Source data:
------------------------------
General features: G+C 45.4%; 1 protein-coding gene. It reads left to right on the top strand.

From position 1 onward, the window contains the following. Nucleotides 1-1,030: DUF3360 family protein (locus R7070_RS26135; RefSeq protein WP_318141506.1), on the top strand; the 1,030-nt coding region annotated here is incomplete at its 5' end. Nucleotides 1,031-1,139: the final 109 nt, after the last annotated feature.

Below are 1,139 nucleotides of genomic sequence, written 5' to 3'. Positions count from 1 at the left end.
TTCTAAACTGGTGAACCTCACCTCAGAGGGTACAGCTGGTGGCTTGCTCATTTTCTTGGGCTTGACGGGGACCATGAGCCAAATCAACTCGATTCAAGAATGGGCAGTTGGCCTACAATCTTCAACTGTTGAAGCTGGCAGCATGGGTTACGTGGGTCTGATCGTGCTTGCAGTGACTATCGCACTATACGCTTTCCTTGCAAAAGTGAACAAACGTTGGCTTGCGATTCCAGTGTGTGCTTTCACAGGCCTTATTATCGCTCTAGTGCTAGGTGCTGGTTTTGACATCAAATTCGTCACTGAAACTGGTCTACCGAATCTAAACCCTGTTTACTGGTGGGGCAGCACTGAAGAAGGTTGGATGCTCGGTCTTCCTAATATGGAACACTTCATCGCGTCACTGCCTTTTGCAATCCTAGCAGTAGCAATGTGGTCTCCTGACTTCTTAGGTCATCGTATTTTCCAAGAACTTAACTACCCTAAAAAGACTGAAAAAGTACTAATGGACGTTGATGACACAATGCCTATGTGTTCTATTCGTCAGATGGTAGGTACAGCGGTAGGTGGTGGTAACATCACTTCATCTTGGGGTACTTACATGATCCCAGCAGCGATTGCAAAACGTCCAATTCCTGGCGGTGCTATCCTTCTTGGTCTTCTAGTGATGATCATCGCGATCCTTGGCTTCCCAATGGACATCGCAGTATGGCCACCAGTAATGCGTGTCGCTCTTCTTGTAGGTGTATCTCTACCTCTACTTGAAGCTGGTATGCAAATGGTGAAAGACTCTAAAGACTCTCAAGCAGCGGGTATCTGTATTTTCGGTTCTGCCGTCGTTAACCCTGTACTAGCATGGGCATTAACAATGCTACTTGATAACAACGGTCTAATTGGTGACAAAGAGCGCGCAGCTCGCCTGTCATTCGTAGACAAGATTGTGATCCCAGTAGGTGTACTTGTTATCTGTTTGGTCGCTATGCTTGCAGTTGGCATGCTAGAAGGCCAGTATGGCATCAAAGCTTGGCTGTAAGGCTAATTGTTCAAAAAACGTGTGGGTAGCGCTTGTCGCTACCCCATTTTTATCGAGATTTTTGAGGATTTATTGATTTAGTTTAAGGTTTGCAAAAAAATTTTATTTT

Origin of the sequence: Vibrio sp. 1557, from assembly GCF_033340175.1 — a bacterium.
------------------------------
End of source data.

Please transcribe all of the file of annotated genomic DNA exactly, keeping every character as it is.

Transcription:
General features: G+C 45.4%; 1 protein-coding gene. It reads left to right on the top strand.

From position 1 onward, the window contains the following. Nucleotides 1-1,030: DUF3360 family protein (locus R7070_RS26135; RefSeq protein WP_318141506.1), on the top strand; the 1,030-nt coding region annotated here is incomplete at its 5' end. Nucleotides 1,031-1,139: the final 109 nt, after the last annotated feature.

Below are 1,139 nucleotides of genomic sequence, written 5' to 3'. Positions count from 1 at the left end.
TTCTAAACTGGTGAACCTCACCTCAGAGGGTACAGCTGGTGGCTTGCTCATTTTCTTGGGCTTGACGGGGACCATGAGCCAAATCAACTCGATTCAAGAATGGGCAGTTGGCCTACAATCTTCAACTGTTGAAGCTGGCAGCATGGGTTACGTGGGTCTGATCGTGCTTGCAGTGACTATCGCACTATACGCTTTCCTTGCAAAAGTGAACAAACGTTGGCTTGCGATTCCAGTGTGTGCTTTCACAGGCCTTATTATCGCTCTAGTGCTAGGTGCTGGTTTTGACATCAAATTCGTCACTGAAACTGGTCTACCGAATCTAAACCCTGTTTACTGGTGGGGCAGCACTGAAGAAGGTTGGATGCTCGGTCTTCCTAATATGGAACACTTCATCGCGTCACTGCCTTTTGCAATCCTAGCAGTAGCAATGTGGTCTCCTGACTTCTTAGGTCATCGTATTTTCCAAGAACTTAACTACCCTAAAAAGACTGAAAAAGTACTAATGGACGTTGATGACACAATGCCTATGTGTTCTATTCGTCAGATGGTAGGTACAGCGGTAGGTGGTGGTAACATCACTTCATCTTGGGGTACTTACATGATCCCAGCAGCGATTGCAAAACGTCCAATTCCTGGCGGTGCTATCCTTCTTGGTCTTCTAGTGATGATCATCGCGATCCTTGGCTTCCCAATGGACATCGCAGTATGGCCACCAGTAATGCGTGTCGCTCTTCTTGTAGGTGTATCTCTACCTCTACTTGAAGCTGGTATGCAAATGGTGAAAGACTCTAAAGACTCTCAAGCAGCGGGTATCTGTATTTTCGGTTCTGCCGTCGTTAACCCTGTACTAGCATGGGCATTAACAATGCTACTTGATAACAACGGTCTAATTGGTGACAAAGAGCGCGCAGCTCGCCTGTCATTCGTAGACAAGATTGTGATCCCAGTAGGTGTACTTGTTATCTGTTTGGTCGCTATGCTTGCAGTTGGCATGCTAGAAGGCCAGTATGGCATCAAAGCTTGGCTGTAAGGCTAATTGTTCAAAAAACGTGTGGGTAGCGCTTGTCGCTACCCCATTTTTATCGAGATTTTTGAGGATTTATTGATTTAGTTTAAGGTTTGCAAAAAAATTTTATTTT

Origin of the sequence: Vibrio sp. 1557, from assembly GCF_033340175.1 — a bacterium.